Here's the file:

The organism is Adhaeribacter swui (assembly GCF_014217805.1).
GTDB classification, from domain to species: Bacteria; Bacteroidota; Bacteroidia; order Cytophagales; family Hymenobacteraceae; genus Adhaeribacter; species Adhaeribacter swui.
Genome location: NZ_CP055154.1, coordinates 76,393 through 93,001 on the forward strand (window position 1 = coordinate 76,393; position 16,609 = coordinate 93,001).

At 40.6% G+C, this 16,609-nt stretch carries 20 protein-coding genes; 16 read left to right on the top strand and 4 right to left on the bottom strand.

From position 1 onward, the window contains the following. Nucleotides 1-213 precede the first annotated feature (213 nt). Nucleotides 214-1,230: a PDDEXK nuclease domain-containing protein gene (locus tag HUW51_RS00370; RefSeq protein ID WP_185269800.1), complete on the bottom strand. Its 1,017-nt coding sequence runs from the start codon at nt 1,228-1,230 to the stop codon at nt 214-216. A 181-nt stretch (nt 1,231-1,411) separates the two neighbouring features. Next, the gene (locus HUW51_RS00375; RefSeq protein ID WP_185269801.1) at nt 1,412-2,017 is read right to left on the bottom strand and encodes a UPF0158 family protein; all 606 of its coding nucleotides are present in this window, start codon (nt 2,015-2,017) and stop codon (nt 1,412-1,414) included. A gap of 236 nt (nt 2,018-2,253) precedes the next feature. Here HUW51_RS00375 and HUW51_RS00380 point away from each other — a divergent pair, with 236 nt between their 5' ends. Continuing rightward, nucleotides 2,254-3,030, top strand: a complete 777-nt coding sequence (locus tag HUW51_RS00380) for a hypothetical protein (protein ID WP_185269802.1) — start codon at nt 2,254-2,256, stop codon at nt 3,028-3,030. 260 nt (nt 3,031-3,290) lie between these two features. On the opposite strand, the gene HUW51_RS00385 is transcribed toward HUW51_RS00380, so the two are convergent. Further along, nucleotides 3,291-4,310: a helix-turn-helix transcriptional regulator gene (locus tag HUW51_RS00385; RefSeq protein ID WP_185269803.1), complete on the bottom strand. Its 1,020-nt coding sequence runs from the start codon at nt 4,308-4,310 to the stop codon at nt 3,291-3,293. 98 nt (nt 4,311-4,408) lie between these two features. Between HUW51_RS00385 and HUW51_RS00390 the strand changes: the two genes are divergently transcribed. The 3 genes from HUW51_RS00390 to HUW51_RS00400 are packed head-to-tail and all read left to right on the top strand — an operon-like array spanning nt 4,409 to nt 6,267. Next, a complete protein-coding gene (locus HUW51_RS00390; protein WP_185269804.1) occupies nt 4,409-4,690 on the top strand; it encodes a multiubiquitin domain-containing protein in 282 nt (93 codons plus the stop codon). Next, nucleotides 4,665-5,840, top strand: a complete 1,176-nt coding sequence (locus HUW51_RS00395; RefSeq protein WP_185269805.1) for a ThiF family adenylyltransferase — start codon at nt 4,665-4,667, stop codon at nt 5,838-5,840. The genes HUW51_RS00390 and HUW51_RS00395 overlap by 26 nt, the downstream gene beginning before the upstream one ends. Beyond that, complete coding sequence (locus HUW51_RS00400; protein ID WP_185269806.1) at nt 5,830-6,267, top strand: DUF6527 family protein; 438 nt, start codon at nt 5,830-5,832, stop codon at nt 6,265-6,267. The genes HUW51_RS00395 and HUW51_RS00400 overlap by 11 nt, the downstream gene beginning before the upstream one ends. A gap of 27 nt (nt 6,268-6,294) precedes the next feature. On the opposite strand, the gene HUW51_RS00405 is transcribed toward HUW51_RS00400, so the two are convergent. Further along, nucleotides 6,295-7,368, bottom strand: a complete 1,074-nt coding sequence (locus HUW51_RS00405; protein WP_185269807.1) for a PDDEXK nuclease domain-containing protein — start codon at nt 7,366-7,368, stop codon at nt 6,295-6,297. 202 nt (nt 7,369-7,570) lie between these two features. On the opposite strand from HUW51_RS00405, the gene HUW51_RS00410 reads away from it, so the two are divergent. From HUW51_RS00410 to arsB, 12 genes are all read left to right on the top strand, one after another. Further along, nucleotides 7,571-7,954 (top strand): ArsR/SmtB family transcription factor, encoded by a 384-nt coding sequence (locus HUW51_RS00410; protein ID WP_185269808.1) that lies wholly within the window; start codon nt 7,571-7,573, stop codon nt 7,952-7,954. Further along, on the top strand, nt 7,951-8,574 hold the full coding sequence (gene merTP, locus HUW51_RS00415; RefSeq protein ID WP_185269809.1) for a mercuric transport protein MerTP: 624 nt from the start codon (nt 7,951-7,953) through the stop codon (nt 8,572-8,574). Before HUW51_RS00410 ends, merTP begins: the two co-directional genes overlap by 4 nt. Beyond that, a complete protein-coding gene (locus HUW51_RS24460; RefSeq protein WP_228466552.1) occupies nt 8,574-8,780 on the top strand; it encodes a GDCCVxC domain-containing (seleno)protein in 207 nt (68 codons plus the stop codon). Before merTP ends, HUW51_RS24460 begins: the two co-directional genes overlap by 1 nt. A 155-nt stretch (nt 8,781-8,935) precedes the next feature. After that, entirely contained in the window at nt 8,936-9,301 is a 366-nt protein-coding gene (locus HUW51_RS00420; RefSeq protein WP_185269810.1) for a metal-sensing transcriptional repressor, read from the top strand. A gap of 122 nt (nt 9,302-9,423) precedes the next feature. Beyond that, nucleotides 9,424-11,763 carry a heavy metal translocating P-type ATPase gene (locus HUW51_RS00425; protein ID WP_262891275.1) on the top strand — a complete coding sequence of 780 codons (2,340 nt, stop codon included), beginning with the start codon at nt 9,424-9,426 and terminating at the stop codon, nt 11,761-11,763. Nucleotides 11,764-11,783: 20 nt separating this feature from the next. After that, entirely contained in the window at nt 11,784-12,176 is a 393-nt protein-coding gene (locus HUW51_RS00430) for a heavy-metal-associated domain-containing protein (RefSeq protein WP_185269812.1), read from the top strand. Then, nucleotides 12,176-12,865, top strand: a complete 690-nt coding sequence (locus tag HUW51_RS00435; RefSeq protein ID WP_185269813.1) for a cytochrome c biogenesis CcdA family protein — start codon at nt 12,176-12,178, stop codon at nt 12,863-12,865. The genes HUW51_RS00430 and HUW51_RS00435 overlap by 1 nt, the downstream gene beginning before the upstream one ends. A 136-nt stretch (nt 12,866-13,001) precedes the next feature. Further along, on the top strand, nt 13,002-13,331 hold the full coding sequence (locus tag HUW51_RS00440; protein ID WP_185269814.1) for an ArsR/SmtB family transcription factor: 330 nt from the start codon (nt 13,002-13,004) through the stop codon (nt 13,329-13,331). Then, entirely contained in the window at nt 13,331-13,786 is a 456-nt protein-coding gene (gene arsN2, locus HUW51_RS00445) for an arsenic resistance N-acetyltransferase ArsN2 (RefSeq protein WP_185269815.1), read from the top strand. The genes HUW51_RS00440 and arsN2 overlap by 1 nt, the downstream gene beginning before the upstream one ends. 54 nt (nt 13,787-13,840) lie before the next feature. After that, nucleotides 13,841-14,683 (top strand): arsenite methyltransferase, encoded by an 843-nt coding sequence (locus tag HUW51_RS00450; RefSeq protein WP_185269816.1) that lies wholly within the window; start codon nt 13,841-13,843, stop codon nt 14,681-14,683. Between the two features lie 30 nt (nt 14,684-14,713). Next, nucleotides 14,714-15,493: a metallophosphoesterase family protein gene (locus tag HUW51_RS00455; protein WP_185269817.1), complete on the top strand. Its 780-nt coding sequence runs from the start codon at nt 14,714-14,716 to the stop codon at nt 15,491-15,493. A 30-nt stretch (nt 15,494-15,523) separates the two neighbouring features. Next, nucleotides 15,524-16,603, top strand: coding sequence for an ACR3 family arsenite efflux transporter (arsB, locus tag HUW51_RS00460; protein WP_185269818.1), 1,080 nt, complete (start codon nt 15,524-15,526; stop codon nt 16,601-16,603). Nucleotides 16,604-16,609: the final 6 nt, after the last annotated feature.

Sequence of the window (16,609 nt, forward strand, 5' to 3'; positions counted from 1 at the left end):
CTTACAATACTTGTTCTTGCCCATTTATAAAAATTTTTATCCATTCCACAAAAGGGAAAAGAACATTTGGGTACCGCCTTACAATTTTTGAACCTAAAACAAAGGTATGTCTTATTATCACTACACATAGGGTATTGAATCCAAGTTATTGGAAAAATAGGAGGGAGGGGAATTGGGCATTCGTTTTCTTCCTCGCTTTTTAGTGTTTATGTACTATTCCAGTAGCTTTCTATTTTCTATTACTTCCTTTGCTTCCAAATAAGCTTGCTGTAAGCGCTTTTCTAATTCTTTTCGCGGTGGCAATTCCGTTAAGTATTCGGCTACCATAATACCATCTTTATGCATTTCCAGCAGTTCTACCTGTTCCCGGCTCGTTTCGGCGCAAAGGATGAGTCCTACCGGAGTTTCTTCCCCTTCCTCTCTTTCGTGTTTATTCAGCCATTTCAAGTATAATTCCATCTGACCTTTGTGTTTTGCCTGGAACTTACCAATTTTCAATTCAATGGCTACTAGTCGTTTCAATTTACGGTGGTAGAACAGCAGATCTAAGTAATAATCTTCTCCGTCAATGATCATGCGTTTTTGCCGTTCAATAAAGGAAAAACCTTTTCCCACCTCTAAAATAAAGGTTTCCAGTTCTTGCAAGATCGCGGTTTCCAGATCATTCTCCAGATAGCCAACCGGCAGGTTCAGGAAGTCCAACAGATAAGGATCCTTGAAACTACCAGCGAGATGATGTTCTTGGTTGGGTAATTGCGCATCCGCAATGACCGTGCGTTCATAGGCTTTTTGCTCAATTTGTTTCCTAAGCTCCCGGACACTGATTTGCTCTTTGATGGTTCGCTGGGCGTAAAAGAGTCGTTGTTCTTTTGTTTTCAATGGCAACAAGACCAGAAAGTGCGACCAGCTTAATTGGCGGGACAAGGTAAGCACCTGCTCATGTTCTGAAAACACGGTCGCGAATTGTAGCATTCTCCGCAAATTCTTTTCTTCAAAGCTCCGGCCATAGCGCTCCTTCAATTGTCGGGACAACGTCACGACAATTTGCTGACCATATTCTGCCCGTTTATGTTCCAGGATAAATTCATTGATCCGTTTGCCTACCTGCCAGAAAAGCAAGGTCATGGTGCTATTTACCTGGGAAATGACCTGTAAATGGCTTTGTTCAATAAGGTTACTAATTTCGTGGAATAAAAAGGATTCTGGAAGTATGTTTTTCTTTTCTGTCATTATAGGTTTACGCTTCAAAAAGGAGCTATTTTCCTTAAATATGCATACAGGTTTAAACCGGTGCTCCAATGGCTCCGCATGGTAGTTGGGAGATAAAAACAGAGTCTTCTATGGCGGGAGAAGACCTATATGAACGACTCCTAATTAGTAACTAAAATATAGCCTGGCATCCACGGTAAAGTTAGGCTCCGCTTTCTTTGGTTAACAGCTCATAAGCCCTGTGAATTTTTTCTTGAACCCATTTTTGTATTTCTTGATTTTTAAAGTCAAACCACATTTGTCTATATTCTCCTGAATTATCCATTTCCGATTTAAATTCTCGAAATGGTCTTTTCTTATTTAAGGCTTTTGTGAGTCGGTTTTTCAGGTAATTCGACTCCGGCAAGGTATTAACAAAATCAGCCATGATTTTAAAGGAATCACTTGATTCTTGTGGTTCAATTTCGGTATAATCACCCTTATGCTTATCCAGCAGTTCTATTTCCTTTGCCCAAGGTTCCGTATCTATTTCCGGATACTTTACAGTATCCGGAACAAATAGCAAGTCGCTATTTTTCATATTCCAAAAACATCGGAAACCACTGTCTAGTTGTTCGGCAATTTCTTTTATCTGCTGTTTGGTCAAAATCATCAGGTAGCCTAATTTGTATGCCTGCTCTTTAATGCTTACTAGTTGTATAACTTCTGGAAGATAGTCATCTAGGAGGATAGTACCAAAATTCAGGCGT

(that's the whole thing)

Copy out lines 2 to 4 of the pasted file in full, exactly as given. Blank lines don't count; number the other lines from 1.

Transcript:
GTDB classification, from domain to species: Bacteria; Bacteroidota; Bacteroidia; order Cytophagales; family Hymenobacteraceae; genus Adhaeribacter; species Adhaeribacter swui.
Genome location: NZ_CP055154.1, coordinates 76,393 through 93,001 on the forward strand (window position 1 = coordinate 76,393; position 16,609 = coordinate 93,001).

At 40.6% G+C, this 16,609-nt stretch carries 20 protein-coding genes; 16 read left to right on the top strand and 4 right to left on the bottom strand.